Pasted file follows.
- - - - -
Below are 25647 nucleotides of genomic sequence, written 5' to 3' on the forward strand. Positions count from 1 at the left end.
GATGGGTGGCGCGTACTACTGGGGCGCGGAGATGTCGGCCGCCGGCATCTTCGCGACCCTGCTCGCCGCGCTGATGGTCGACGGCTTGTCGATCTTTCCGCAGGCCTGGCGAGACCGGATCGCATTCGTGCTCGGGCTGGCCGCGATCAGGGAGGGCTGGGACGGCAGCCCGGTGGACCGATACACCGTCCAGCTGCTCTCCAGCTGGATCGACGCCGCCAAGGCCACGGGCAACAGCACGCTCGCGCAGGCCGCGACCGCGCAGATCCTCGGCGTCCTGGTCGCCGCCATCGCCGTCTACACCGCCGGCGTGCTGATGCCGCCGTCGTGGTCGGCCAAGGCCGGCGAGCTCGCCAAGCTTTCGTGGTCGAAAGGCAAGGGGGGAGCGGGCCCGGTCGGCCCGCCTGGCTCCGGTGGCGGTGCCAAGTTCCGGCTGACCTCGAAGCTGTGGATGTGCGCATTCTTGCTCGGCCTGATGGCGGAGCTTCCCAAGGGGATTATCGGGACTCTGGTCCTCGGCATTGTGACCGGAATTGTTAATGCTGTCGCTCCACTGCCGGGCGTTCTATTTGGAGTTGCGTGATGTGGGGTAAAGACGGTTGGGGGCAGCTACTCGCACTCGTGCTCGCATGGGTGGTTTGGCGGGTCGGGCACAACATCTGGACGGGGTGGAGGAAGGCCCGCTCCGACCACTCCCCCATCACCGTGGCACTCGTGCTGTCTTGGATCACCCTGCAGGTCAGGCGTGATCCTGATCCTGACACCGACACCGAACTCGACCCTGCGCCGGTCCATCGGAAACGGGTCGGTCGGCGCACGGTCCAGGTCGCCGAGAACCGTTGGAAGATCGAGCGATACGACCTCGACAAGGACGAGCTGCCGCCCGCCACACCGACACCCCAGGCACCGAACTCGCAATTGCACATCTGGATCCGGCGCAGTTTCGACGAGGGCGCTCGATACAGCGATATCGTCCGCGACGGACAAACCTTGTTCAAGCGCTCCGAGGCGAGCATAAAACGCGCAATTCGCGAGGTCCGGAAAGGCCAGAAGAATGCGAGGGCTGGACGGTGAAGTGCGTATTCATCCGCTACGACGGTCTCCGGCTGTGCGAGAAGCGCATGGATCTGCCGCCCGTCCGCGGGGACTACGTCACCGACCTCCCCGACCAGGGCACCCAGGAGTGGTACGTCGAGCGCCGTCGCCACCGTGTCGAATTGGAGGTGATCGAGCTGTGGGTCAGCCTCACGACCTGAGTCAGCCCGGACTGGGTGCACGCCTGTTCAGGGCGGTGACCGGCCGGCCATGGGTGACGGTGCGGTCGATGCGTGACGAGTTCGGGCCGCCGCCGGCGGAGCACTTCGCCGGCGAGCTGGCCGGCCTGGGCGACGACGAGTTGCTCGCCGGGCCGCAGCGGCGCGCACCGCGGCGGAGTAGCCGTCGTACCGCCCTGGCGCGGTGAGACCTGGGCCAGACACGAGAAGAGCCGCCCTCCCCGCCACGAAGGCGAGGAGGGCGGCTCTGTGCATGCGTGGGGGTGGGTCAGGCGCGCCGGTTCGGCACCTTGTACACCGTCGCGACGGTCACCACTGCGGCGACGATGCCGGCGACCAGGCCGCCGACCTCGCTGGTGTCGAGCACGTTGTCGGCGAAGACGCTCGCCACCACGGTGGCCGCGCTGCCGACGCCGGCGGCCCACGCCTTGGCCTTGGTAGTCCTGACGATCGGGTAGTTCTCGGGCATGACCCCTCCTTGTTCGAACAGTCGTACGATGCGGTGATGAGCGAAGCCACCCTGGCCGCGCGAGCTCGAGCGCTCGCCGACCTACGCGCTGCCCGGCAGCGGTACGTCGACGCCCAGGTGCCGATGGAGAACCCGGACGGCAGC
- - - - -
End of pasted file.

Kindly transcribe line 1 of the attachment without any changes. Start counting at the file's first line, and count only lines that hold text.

Below are 25647 nucleotides of genomic sequence, written 5' to 3' on the forward strand. Positions count from 1 at the left end.